Snowpiercer Review

Snowpiercer Review

I remember the bad old days when to see Snowpiercer in the UK you either had to import the film on DVD from the US or Europe, or illegally download it. Despite being a big, crowd-pleasing sci-fi action movie, almost entirely in English with an all-star cast, Bong Joon-ho’s film didn’t even get a theatrical release here. The problem was that it had fallen foul of Harvey 'Scissorhands' Weinstein, who bought the film to distribute then promptly insisted on 20 minutes of cuts, which Bong refused. It switched distributors but plans for a wide release in the US and beyond fell away, leaving the film in limbo.

In 2020, it seems absurd that a $40million movie starring Captain America himself, Chris Evans, made by the director of the Oscar-winning Parasite could be treated so shabbily, but things were very different all those years ago in, um, 2013. It isn’t that Snowpiercer has been critically reappraised since – it always had great reviews – but that its value as a potential cash cow has finally been realised and is about to be milked. So, following the film's addition to various streaming sites, there is this belated home entertainment release and, on the way before the end of the month, a spin-off Netflix show, starring Jennifer Connelly and Daveed Diggs.

Based on a French graphic novel – Le Transperceneige – the film takes place 17 years after an ambitious attempt to solve global warming has backfired horribly, wiping out nearly all life on Earth and ushering in a new Ice Age. In 2031, the only known survivors live on a self-sufficient, perpetually moving, high-speed train belonging to the mysterious Mr. Wilford (Ed Harris). Well-to-do passengers live the life of Riley in the front carriages, while the tail section is like something out of Les Misérables – the poor and wretched downtrodden and imprisoned. But revolution is in the air as Curtis (Evans), Edgar (Jamie Bell) and leader Gilliam (John Hurt) hatch a plan to fight their way, car-by-car, to the front to overthrow Wilford and seize control of his “sacred engine”.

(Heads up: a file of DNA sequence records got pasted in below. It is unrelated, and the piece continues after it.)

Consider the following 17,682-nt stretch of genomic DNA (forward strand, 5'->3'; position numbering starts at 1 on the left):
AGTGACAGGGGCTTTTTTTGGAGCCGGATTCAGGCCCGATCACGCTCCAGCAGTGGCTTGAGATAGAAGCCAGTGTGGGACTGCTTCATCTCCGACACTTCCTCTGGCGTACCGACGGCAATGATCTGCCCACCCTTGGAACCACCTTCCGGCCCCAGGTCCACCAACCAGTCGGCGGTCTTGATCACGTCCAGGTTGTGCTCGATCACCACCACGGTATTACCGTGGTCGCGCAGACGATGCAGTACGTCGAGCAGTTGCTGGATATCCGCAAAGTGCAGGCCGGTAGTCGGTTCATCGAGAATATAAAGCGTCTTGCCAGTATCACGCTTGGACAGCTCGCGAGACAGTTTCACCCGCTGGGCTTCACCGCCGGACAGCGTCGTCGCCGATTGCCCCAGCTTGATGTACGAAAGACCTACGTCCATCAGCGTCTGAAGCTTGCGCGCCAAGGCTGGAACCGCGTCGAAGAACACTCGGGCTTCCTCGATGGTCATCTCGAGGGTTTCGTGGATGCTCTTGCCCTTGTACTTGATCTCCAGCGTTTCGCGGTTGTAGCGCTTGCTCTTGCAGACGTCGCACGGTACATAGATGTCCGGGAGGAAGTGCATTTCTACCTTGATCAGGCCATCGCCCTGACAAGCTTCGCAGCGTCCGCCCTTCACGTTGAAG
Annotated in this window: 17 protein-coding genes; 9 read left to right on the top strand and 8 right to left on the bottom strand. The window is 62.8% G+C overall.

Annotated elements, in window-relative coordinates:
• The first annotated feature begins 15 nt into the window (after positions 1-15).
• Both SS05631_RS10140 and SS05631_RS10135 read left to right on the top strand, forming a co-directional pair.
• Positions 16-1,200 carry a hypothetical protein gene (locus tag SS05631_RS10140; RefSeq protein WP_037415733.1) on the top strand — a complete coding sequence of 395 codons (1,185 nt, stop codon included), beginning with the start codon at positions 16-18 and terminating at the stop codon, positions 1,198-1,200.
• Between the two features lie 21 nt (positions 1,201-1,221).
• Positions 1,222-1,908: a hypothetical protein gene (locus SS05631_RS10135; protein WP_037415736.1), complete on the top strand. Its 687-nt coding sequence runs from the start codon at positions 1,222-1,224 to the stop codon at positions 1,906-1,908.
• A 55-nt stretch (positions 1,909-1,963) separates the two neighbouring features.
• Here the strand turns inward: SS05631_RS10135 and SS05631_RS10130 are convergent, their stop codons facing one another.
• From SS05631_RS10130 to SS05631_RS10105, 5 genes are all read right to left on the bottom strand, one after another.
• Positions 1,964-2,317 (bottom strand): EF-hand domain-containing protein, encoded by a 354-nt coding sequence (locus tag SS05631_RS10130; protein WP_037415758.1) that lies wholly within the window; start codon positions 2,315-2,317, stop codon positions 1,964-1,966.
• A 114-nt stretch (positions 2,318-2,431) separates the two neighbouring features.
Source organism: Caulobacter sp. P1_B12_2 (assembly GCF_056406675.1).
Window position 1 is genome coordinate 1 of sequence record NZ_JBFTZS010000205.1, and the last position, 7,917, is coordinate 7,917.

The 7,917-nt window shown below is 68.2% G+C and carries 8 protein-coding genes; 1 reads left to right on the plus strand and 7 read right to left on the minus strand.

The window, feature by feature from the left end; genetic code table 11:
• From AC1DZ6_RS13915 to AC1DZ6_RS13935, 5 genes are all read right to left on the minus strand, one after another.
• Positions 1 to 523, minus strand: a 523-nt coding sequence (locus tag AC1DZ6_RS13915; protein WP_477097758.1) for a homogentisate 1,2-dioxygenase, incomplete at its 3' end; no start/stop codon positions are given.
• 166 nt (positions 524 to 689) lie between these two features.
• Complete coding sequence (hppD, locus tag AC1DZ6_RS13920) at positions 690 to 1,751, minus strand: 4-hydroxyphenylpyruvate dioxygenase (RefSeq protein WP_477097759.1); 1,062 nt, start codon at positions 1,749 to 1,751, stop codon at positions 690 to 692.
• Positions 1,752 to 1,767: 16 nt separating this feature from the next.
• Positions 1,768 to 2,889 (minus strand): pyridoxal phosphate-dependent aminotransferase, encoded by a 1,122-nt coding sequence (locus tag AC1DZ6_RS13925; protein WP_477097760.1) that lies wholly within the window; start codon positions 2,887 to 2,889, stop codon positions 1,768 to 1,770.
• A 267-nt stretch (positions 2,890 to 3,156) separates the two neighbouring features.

Bong has always been a political filmmaker but he's good at sneaking in leftist messages via unusual means – cute, genetically-modified pigs in 2017's Okja (about animal rights), a river monster in 2006's The Host (about industrial pollution), and hilariously dysfunctional families in last year's Parasite (about class conflict). Snowpiercer is far more of a blunt instrument – the train is a microcosm of society with the poor in the tail section oppressed and exploited horribly by those in charge at the front. The downtrodden's response – armed revolt – is class warfare, pure and simple, with none of those “But who are the real parasites?” parlour games to disguise the fact. In the years after 2008's financial crash, the film's skewering of the 1% was very timely and its relevance hasn't faded. Indeed, the current pandemic crisis means Snowpiercer – in which people stay inside because of life-threatening danger outdoors – couldn't be more of-the-moment if it tried.

Tilda Swinton isn't in Snowpiercer very much – a few scenes spanning less than half an hour – but she still manages to steal the whole film. The We Need to Talk About Kevin actress plays Mason, Wilford’s second in command, like something out of an Alan Bennett play – if he'd had something slightly hallucinogenic slipped into his drink. Complete with outrageous false teeth, heavy Yorkshire accent, and a glint of sociopathy in her eye, like Thora Hird channelling Margaret Thatcher, Swinton is an absolute hoot. There is something about the way in which such a grotesquely comic character throws around threats – “Precisely 74 per cent of you will die” – that makes them even more chilling.

Swinton’s Mason would have been right at home in Terry Gilliam’s Brazil (1985), and the fact Hurt’s character is even named after the director confirms the debt Snowpiercer owes to the earlier movie (as well as 1995’s 12 Monkeys from the same filmmaker). Brazil’s depiction of sadistic authoritarianism and the eccentric dystopia it presides over certainly finds an echo here, although, in truth, Gilliam's world building is even more impressive, his imagination more expansive. In stark contrast to Mason, Evans’ Curtis is very much the "everyman" character we are invited to relate to and root for – it is he that drives the plot and his arc that is centre-stage, as he goes from reluctant leader to revolutionary figurehead. That said, a lot of the stuff that makes Curtis interesting isn't initially revealed, so other characters get to do the heavy lifting, including the train's security expert Namgoong (Parasite's Song Kang-ho) and his clairvoyant daughter Yona (The Host's Ko Asung).